This was indeed Larkin's day and his moment, as he and Ron Santo became the latest inductees into the Hall of Fame. Yet in a fashion that was not surprising from someone who still frequently refers to himself as a "complementary player," Larkin focused little on himself and entirely on the many people that helped pave his path to Cooperstown.
Throughout his dynamic 33-minute speech at the Clark Sports Center, Larkin said thank you. It started with his parents, Robert and Shirley.
"I want to thank you guys for your guidance, your love and support," Larkin said. "Dad, thank you for introducing me to the game, showing me the way to do it the right way. Mom, you were the driving force in the family. ... If we were going to do something, we were going to do it right. You made sure of that."
When Larkin thanked his wife, Lisa, and their children, the 48-year-old became emotional, especially after he noticed that his mother was crying.
"JB, you told me I was going to get through this, man," Larkin said as he turned to fellow Red and Hall of Famer Johnny Bench behind him on stage.
Larkin acknowledged the many people that helped shape his baseball life -- from his Cincinnati-area neighborhood of Silverton to Moeller High School to his Midland select baseball team to the University of Michigan, USA Baseball and Minor League stops in Vermont and Denver.
The "thank yous" also became "gracias," as Larkin spent several moments speaking in Spanish.
"Much of my success as a person and as a baseball player is a product of many influential people in my life working together, giving of their time, their knowledge and themselves," Larkin said.
Several of the people identified were players with the Reds that took a 22-year-old rookie under their wings and helped make him great. They included Dave Parker, Davey Concepcion, Eric Davis, Buddy Bell, Tony Perez and his first manager, Pete Rose.
"I wanted to thank Pete for the opportunity," Larkin said. "I wouldn't be in the big leagues if he didn't give me that opportunity. His words of wisdom and his support and talking to me all the time, thank you, Pete Rose. I love you, man."
Concepcion, who was Larkin's Big Red Machine idol as a kid, was introduced to Larkin by Parker when Larkin was still playing college ball at Michigan.
"He grabs me by the hand and walks me right over to my idol's locker," Larkin said. "He says, 'Dave, you see this guy right here? This is Barry Larkin. He's from Cincinnati. He's going to take your job.' I'm saying, 'Oh my goodness. This is not how I was expecting this to go down.'"
Larkin would eventually do just what Parker predicted.
"Davey Concepcion, understanding, that I was gunning for his job, understanding that I was from Cincinnati, he spent countless and countless hours with me preparing me for the game," Larkin told the crowd. "Davey is a special, special individual. I appreciate you and I love you. Thank you, my idol."
Once Larkin took the job, he held it for 19 seasons through 2004 while winning a World Series with Cincinnati in 1990, a National League Most Valuable Player Award in 1995, and accepting the title of team captain in 1997.
Had it not been for a postgame intervention by Parker and Davis early in Larkin's career, this day might not have happened. Parker and Davis told Larkin they wanted him to go to the indoor cage at Riverfront Stadium to take some extra hitting.
"So I walk out to the cages, and all I see is this 6-foot-6 monster of a man in Dave Parker, and [Davis], sitting out there," Larkin said. "You see, they noticed I wasn't playing with the urgency and confidence that they knew I had within me. I can't repeat publicly how they encouraged me that evening, but let's just say that after that encounter, that in-your-face ultimatum, that defining moment, that I committed to playing with the urgency and the passion that led me down this path to the Hall of Fame."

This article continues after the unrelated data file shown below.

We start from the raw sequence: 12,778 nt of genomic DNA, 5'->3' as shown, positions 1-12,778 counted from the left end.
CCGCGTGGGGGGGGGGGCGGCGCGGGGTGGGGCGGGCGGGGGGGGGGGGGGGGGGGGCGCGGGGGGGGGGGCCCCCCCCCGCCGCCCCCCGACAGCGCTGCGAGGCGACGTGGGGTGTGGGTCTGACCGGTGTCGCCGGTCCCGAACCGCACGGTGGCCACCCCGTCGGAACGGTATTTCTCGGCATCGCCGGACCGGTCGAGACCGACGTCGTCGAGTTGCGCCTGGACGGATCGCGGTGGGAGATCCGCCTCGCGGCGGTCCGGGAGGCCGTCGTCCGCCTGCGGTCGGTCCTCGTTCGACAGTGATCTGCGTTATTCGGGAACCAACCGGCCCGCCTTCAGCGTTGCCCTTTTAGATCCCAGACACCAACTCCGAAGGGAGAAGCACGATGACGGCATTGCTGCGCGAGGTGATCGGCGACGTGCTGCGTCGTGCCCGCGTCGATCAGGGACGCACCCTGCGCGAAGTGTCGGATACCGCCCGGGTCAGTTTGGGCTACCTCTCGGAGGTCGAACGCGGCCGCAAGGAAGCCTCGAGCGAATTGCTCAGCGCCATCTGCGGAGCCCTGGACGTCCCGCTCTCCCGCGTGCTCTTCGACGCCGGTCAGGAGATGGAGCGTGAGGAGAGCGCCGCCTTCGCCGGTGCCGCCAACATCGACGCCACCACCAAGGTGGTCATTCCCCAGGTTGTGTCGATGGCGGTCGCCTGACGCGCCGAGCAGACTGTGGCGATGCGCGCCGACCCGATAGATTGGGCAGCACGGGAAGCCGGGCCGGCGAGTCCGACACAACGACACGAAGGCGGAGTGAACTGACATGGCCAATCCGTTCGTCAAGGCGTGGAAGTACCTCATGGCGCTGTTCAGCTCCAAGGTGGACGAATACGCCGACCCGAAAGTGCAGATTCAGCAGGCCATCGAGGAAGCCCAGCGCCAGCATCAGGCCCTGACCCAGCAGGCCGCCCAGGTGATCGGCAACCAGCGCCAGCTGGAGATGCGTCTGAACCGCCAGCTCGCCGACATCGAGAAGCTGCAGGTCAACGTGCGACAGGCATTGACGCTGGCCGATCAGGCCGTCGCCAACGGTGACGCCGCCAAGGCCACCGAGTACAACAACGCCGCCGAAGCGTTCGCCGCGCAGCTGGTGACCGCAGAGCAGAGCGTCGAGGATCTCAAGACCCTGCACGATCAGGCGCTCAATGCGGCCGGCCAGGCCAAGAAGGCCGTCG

Before he was finished, Larkin did not forget the fans. There were an estimated 18,000 of them -- many in Cincinnati Reds colors or Chicago Cubs blue for Santo -- and they cheered enthusiastically throughout the speech. Larkin let them know that they were greatly appreciated.
"You all were such a big part of motivating us and supporting us," Larkin said. "I was so happy to be able to share and celebrate that championship with the fans from my hometown and fans from across the world. The passion, the pride that year, was infectious. I want to thank you for your passion, thank you for your energy, thank you for your pride, and thank you for caring."
"We love you Barry," a fan shouted.
"I love you too, my man," Larkin called back.
Larkin is also one of just 207 players to be enshrined out of about 17,000 to have ever played the game. He can now count himself among the most elite one percent in all of sports.
The owner of a lifetime .295 batting average, Larkin had 198 home runs, 960 RBIs, 2,340 hits, a .371 on-base percentage and 379 stolen bases. He was also a 12-time All-Star, a three-time Gold Glove Award winner and a nine-time Silver Slugger Award winner.
"As a player, I would often look in the mirror and question myself," Larkin said in closing. "Am I doing enough? Is there more? Could I do something a little bit different, something better? Could I try harder? Is this the right thing to do? I ask myself that question. I took a lot of pride in representing not only myself, but my family, the Reds organization, the city of Cincinnati. I admit and realize I wasn't always the easiest person to deal with. I acknowledge that at times I acted out. I made plenty of mistakes and didn't always handle situations as best I could.
"I humbly appreciate your acceptance of me and my shortcomings and your continued support for me and my family. For those questions I used to ask, well, no longer do I have to ask those questions anymore. The answer is forever written on my plaque in Cooperstown."